Las Vegas Raiders' Rich Bisaccia, Derek Carr grapple with emotions around Henry Ruggs III's car crash that killed woman

HENDERSON, Nev. -- Derek Carr said he and Hunter Renfrow, avid golfers when not playing quarterback and wide receiver for the Las Vegas Raiders, got a text message with a video attached from Henry Ruggs III late Monday night.

"A golf swing," Carr said Wednesday of the contents of the message from Ruggs, who had been at sports entertainment venue Topgolf and asked, "'How's my swing look? You guys need to help me.'

"Just seeing that and then getting the news when we woke up, how am I supposed to handle that? How am I supposed to react?"

Less than four hours after the text, Ruggs was involved in a car accident that resulted in the death of Tina Tintor, 23. He faces felony charges of driving under the influence of alcohol resulting in death and reckless driving, and if convicted could receive up to 46 years in prison. Ruggs, according to prosecutors, was driving 156 mph with a blood alcohol content twice Nevada's legal limit when his 2020 Chevrolet Corvette slammed into the rear of Tintor's 2013 Toyota Rav4, which burst into flames. He also could face a weapon charge for possessing a gun while under the influence, as he had a loaded gun in the car at the time of the crash.

The 2020 first-round draft pick was cut by the Raiders on Tuesday night.

Raiders interim coach Rich Bisaccia also spoke at the podium Wednesday and first read from a prepared statement.

"We want to express our sincere condolences to the victim's family," Bisaccia said. "A person lost their life yesterday morning, and we think it's important to keep focus on that as we talk about this tragic event. We're deeply saddened for everyone affected. Especially, the victim's family.

"That being said, we love Henry Ruggs and want him to know that. It was a terrible lapse in judgment, of the most horrific kind. It's something that he'll have to live with the rest of his life. The gravity of the situation is not lost on anyone here and we understand and respect the loss of life."

The Raiders had returned from their bye week with meetings and workouts on Monday, and Bisaccia said a "Unity Council Meeting" with 14 players including team captains was held to remind them of their responsibilities. The team, Bisaccia said, had talked about preventing things before they happen.

"But again, [Ruggs] put himself in a bad situation," Bisaccia said, "made a choice that certainly altered his life."

Tuesday was a scheduled off-day for the Raiders, but with "so much information" out there regarding Ruggs' crash and arrest, Bisaccia held a team meeting via videoconference at 4 p.m. PT "so they could see our faces," he said. "We wanted to give them the facts that we had at that particular time."

Then, as the Raiders received more information -- Ruggs' speed, his blood alcohol, the nature of the fiery crash -- the team released him. Another team meeting was held Wednesday morning to discuss the development.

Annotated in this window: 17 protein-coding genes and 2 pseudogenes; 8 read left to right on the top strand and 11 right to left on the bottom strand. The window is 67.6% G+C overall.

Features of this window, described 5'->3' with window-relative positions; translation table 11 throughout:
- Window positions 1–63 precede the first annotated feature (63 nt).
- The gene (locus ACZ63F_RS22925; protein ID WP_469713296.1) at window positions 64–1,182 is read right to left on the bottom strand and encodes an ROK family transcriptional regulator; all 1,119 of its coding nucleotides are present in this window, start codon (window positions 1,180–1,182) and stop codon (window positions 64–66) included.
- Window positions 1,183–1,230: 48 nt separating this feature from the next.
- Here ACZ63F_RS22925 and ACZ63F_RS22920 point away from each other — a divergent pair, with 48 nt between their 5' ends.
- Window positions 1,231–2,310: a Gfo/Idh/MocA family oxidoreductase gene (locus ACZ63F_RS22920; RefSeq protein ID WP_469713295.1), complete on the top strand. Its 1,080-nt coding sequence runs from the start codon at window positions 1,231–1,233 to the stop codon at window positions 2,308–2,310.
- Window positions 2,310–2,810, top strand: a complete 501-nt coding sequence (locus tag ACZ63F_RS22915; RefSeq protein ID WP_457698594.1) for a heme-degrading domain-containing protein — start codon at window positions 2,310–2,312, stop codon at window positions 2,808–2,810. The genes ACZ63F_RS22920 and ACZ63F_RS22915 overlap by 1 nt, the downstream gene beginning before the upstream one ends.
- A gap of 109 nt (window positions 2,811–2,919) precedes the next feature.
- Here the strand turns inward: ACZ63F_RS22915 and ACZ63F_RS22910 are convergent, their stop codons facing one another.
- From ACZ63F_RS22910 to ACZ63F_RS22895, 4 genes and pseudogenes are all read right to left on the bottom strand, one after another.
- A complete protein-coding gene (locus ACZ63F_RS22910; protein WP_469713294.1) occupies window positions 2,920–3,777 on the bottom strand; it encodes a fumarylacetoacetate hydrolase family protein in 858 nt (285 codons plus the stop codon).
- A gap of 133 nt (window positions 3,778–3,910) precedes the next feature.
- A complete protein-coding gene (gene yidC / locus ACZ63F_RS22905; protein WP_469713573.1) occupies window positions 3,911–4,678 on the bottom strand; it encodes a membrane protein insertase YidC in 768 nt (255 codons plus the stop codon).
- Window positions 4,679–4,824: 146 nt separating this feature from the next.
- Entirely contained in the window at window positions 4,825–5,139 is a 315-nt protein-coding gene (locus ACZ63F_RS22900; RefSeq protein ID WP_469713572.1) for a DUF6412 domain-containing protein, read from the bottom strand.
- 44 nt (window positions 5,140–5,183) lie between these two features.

"There's two separate entities -- there's Henry Ruggs the football player, which is no longer a part of the Raiders, and then Henry Ruggs the person, who is certainly going through what he's going through and is going to have to pay the consequences for the actions," Bisaccia said.

"There's no blueprint for this. There's no handbook that they give you for the obstacles that ... occur, whether you're a parent, whether you're a teacher, whether you're, you know, my dad drove a truck. There's no blueprint for these things, and I just think we'll all lean on each other.

"To be perfectly frank, I really don't know if I can put into words the emotional feelings that ... I went through. I just know for me, as a parent, and a person that cares about young people and deals with young people every day, I really don't know if I could quantify what the emotions are."

Ruggs' college coach at Alabama, Nick Saban, expressed similar sentiments Wednesday.

"Our thoughts and prayers certainly go out to all involved in this tragic situation, especially the victims. Our thoughts and prayers are certainly with them," Saban said. "But our thoughts and prayers are also with Henry, his family, and I think this is something that a lot of folks can learn from.

"I think a lot of players on our team, when we say challenge people to make good choices and decisions, do the right thing, because sometimes the consequences can be devastating, and these consequences are gonna probably be pretty devastating to Henry. We love him, we're gonna support him through it. But we also have a lot of compassion for the victims, and our thoughts and prayers are also with them."

Bisaccia and Carr were the only Raiders to speak publicly Wednesday, and Carr also put Tintor's family first. But on a personal level, he said, he was emotional when he walked by Ruggs' locker Wednesday morning.

"For whatever reason, that got me. Like, like, he's not going to be there," Carr said, reiterating that he would miss him. "Not because he's fast, not because of what he could do for me, but because of the person that he is and because I love him.

"This one hurts because, again, it really affects some families and it affected some lives. That hurts me, hurts my heart. Because I know there's pain. I know there's shame. I know that there's anger, probably. All those feelings that no one wants to feel or have towards them, I know that it's all there. That's hard."

ESPN's Alex Scarborough contributed to this report.